Ceres, a rock-and-ice world located in the main asteroid belt between Mars and Jupiter, contains the building blocks of life. Scientists using data from NASA’s Dawn mission detected carbon-based materials on the dwarf planet, which are essential for the formation of life as we know it. Findings of the study were detailed Thursday in the journal Science.
One more reason to explore Ceres further
The Texas-sized dwarf planet is now on the growing list of places that could one day host human life. The list includes Mars, Jupiter’s ocean-harboring moon Europa, and Saturn’s moon Enceladus. Scientists have already found evidence of water, carbonates, hydrated minerals, and salts on Ceres. Christopher Russell, who is leading the Dawn mission, told Reuters that the latest discovery gives us a reason to explore the dwarf planet further.
Using the Visible and Infrared Spectrometer on the Dawn spacecraft, researchers at the Italian National Institute of Astrophysics were checking out a 33-mile wide crater called Ernutet when they found evidence of organic materials. The newly found organics are mostly concentrated in a 385-square-mile area near Ernutet. Scientists surveyed only the mid-latitudes between 60 degrees north and 60 degrees south.
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— NASA's Dawn Mission (@NASA_Dawn) February 17, 2017
The organic molecules formed on the dwarf planet itself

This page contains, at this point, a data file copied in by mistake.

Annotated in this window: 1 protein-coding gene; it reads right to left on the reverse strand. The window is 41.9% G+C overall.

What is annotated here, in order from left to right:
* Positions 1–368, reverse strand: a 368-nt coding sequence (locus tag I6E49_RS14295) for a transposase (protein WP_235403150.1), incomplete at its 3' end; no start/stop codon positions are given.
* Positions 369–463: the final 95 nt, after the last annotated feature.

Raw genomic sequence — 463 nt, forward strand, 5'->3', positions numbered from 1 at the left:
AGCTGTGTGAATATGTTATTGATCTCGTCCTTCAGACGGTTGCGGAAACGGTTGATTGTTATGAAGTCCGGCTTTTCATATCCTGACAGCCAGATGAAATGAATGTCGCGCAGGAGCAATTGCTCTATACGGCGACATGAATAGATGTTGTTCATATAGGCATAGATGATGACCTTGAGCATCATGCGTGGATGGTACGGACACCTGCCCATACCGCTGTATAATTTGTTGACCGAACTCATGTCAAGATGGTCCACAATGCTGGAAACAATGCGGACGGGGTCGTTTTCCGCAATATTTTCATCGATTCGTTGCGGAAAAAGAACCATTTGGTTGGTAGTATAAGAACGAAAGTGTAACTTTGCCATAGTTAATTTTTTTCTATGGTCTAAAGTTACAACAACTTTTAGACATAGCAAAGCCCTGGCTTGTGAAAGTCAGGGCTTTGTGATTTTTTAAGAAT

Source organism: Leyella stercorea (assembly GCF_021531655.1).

Researchers believe that there could be more such area. Maria Cristina De Sanctis, the lead author of the study, said it was the first time organic materials have been “seen so clearly on an asteroid.” More importantly, these molecules appear to be native to Ceres. They formed on the dwarf planet rather than reaching there via comet or asteroid strikes.
De Sanctis and her colleagues said the organic materials might have formed through chemical reactions involving hot water. Simone Marchi of the Southwest Research Institute in Boulder, the co-author of the study, said the organic-rich areas on the dwarf planet include carbonate and ammoniated species that are Ceres’ endogenous materials. Had it arrived via an asteroid or comet strike, the heat generated by the strike could have destroyed the organics.
Did primitive life evolve on Ceres?
Dawn’s measurements were not precise enough for scientists to determine what the newly discovered organic molecules are. But their signatures point to tar-like minerals such as kerite or asphaltite, said scientists. The European Space Agency planetary scientist Michael Kuppers said since Ceres may still preserve internal heat from its formation period 4.5 billion years ago and may have a sub-surface ocean, there is a possibility that primitive life might have evolved on the dwarf planet itself.
NASA launched the Dawn spacecraft in 2007 to study Vesta and Ceres. After studying Vesta between July 2011 and September 2012, the spacecraft reached Ceres in March 2015. It has also discovered an ice volcano and weird bright spots on the crater floors on Ceres.